Having transformed the Fiesta and Focus, the grand ‘One Ford’ globalisation strategy has provided yet another object for road test assessment: the Ford Kuga SUV.

Dead and buried is the quirky Kuga of old. It was highly rated by us but it proved popular on too few continents, and catered for too narrow a spread of tastes, to be worthy of a place among the Mulally model generation. 

Its replacement has in effect moved up a class. Measuring over 4.5m long, it’s now a closer match for a Hyundai Santa Fe than a Nissan Qashqai.

The repositioning of the Kuga is a crucial part of Ford of Europe’s growth strategy; Ford is aiming to displace the more traditional ‘sports utility’ brands and lead the 4x4 market.

Ford's new Kuga caters for many tastes too, as it's offered with a range of frugal turbocharged petrol and diesel engines and the option of automatic transmissions on some models.

There's even less costly two-wheel drive models, which are notably more efficient, ideal for those who want something the size and shape of the Kuga but without the need for additional traction.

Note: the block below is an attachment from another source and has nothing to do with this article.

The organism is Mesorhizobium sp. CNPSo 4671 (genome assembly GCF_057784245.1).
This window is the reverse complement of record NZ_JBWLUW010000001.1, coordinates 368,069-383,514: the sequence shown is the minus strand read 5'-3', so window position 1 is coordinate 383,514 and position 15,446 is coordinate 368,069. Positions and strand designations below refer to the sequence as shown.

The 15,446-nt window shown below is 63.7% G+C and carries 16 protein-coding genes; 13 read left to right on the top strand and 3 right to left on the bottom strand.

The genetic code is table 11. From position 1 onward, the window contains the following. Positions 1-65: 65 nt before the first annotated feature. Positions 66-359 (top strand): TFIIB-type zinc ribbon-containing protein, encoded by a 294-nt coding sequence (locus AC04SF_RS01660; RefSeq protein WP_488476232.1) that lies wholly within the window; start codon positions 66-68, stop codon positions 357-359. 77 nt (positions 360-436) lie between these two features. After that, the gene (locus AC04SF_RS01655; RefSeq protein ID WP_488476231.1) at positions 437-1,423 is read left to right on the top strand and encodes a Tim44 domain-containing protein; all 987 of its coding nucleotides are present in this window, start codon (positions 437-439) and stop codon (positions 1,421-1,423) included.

Little by little, the Ford Motor Company is becoming the model of a streamlined, right-size international car maker. But this Kuga will need to sell every bit as well as many of Ford’s more traditional models if that’s going to happen. Is it up to the task?

Top 5 Crossovers

  • Nissan Qashqai
    The Nissan Qashqai gets a new look and more functionality in an effort to attract a new generation of buyers

    Nissan Qashqai

    1
  • Ford Kuga
    Ford's targeting a class above with its bigger Kuga

    Ford Kuga

    2
  • The second generation BMW X1

    BMW X1

    3
  • The Yeti is a crossover that's available with both two- and four-wheel drive

    Skoda Yeti

    4
  • CX-5's exterior has been shaped using Mazda's 'Kodo - soul of motion' design

    Mazda CX-5

    5

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